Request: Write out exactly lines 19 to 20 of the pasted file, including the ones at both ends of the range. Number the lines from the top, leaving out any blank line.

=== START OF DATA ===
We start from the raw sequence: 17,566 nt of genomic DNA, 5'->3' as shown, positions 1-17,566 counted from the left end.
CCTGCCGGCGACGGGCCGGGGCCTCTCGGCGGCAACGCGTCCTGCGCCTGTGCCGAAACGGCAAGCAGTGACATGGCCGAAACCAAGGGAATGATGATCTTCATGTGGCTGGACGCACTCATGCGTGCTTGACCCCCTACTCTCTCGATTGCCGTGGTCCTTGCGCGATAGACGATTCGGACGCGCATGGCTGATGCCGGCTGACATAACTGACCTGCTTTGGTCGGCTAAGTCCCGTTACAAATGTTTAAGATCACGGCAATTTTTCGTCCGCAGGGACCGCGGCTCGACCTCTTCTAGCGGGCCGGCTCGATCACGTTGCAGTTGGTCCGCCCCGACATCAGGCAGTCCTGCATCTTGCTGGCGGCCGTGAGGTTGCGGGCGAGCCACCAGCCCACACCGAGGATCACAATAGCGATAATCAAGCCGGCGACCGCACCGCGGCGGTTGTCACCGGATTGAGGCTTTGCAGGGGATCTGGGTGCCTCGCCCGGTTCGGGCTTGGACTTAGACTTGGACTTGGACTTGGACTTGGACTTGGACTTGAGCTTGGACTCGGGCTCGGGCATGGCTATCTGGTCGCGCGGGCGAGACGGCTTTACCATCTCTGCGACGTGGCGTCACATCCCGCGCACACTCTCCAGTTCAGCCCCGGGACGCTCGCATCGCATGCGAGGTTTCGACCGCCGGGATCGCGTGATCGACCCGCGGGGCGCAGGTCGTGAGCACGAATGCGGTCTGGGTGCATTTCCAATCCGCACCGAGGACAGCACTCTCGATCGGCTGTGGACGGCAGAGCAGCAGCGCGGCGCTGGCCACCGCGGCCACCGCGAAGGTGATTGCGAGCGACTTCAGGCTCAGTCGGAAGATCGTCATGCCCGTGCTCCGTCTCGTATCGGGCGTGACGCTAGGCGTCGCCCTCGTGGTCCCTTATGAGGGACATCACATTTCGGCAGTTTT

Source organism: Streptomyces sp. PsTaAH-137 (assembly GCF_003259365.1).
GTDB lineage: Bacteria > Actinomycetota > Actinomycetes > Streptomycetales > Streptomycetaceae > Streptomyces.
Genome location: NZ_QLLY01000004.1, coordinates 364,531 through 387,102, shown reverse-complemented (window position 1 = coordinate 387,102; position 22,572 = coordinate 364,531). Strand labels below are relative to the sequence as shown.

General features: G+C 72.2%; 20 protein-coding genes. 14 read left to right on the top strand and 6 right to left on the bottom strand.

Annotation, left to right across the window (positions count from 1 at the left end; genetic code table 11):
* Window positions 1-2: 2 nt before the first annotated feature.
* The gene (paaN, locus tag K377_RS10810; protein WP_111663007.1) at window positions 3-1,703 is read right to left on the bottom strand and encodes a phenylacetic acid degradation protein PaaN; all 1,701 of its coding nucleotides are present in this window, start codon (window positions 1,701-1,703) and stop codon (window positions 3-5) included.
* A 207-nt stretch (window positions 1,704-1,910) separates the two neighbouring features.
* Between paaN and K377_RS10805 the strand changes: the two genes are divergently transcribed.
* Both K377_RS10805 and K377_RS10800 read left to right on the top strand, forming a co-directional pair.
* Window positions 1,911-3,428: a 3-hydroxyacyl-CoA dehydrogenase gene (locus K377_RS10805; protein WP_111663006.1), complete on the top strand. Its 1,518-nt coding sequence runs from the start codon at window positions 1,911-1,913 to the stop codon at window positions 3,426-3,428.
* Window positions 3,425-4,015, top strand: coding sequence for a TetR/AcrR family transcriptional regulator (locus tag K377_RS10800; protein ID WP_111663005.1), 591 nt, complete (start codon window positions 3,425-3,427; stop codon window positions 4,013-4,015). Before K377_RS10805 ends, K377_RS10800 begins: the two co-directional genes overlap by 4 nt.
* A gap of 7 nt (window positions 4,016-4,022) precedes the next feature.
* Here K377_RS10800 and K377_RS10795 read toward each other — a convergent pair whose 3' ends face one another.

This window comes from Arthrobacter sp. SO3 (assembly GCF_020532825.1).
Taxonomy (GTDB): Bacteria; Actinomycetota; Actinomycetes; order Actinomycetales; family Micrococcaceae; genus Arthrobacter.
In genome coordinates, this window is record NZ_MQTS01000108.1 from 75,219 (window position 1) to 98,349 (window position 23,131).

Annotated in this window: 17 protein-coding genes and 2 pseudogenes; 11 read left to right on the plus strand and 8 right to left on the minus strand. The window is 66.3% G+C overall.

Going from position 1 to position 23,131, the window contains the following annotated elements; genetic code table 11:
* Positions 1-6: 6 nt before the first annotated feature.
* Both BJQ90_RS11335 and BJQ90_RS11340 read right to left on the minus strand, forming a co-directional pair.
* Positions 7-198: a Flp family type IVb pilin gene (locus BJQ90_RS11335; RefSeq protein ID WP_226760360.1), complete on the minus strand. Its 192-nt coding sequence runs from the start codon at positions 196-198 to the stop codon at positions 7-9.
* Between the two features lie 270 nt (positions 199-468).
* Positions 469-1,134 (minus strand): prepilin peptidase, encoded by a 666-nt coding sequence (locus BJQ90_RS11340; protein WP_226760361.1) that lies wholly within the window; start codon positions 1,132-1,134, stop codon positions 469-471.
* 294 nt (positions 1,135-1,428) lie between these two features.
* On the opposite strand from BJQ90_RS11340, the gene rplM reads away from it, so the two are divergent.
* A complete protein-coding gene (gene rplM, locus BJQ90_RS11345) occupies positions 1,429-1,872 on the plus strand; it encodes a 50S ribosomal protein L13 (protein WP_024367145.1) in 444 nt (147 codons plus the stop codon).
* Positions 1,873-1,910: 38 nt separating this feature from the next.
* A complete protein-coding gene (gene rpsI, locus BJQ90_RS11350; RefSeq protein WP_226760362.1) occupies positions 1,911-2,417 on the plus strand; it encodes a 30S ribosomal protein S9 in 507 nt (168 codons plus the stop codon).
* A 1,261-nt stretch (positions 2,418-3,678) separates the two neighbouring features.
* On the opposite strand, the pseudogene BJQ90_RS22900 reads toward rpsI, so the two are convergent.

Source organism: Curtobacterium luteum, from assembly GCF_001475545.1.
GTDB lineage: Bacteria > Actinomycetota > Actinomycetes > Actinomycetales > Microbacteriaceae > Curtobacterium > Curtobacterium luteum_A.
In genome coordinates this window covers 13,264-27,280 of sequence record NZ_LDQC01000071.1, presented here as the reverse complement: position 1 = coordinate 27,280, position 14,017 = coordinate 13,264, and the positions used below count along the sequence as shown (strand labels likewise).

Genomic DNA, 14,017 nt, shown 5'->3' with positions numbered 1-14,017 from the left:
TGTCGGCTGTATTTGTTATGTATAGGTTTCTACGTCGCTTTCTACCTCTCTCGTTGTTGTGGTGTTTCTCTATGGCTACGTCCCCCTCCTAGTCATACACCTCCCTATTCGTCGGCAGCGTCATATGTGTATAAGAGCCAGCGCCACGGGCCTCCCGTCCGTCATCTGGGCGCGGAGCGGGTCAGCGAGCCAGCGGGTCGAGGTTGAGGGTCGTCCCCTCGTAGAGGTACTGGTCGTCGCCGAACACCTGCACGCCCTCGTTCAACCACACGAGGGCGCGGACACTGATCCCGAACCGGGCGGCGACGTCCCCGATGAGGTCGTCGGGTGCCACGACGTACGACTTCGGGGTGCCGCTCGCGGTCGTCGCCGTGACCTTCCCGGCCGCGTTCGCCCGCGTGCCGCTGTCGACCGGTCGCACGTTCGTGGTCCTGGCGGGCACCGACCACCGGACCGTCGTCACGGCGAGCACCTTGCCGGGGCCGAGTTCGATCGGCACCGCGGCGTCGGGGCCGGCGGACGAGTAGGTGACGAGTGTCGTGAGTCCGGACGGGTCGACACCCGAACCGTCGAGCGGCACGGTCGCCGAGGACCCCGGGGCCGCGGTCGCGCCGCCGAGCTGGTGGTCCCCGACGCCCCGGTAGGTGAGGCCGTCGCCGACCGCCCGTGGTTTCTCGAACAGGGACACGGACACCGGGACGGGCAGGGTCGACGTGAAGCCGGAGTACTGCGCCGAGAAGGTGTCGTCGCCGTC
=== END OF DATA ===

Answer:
In genome coordinates, this window is record NZ_MQTS01000108.1 from 75,219 (window position 1) to 98,349 (window position 23,131).

Annotated in this window: 17 protein-coding genes and 2 pseudogenes; 11 read left to right on the plus strand and 8 right to left on the minus strand. The window is 66.3% G+C overall.